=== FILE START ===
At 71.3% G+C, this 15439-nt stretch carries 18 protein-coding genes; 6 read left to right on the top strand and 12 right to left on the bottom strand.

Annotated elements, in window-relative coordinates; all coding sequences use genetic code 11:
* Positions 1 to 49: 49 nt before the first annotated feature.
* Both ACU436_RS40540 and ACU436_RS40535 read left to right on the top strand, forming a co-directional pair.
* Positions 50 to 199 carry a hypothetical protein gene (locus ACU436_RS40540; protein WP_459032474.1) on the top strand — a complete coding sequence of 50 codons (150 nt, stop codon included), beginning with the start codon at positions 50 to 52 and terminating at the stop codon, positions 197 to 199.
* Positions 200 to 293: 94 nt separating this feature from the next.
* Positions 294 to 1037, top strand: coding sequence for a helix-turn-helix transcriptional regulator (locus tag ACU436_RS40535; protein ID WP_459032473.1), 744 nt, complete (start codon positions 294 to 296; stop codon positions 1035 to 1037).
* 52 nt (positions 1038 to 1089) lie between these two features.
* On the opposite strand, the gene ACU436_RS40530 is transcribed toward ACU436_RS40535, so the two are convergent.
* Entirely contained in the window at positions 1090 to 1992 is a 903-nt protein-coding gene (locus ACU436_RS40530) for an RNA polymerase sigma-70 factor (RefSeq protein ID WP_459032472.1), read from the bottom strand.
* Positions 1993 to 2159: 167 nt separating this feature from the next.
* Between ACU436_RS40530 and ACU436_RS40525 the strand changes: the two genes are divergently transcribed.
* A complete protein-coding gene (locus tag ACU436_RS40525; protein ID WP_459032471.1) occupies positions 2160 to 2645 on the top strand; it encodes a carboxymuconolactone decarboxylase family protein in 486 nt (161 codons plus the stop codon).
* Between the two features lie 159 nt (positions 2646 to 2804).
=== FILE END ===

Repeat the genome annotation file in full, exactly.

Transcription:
At 71.3% G+C, this 15439-nt stretch carries 18 protein-coding genes; 6 read left to right on the top strand and 12 right to left on the bottom strand.

Annotated elements, in window-relative coordinates; all coding sequences use genetic code 11:
* Positions 1 to 49: 49 nt before the first annotated feature.
* Both ACU436_RS40540 and ACU436_RS40535 read left to right on the top strand, forming a co-directional pair.
* Positions 50 to 199 carry a hypothetical protein gene (locus ACU436_RS40540; protein WP_459032474.1) on the top strand — a complete coding sequence of 50 codons (150 nt, stop codon included), beginning with the start codon at positions 50 to 52 and terminating at the stop codon, positions 197 to 199.
* Positions 200 to 293: 94 nt separating this feature from the next.
* Positions 294 to 1037, top strand: coding sequence for a helix-turn-helix transcriptional regulator (locus tag ACU436_RS40535; protein ID WP_459032473.1), 744 nt, complete (start codon positions 294 to 296; stop codon positions 1035 to 1037).
* 52 nt (positions 1038 to 1089) lie between these two features.
* On the opposite strand, the gene ACU436_RS40530 is transcribed toward ACU436_RS40535, so the two are convergent.
* Entirely contained in the window at positions 1090 to 1992 is a 903-nt protein-coding gene (locus ACU436_RS40530) for an RNA polymerase sigma-70 factor (RefSeq protein ID WP_459032472.1), read from the bottom strand.
* Positions 1993 to 2159: 167 nt separating this feature from the next.
* Between ACU436_RS40530 and ACU436_RS40525 the strand changes: the two genes are divergently transcribed.
* A complete protein-coding gene (locus tag ACU436_RS40525; protein ID WP_459032471.1) occupies positions 2160 to 2645 on the top strand; it encodes a carboxymuconolactone decarboxylase family protein in 486 nt (161 codons plus the stop codon).
* Between the two features lie 159 nt (positions 2646 to 2804).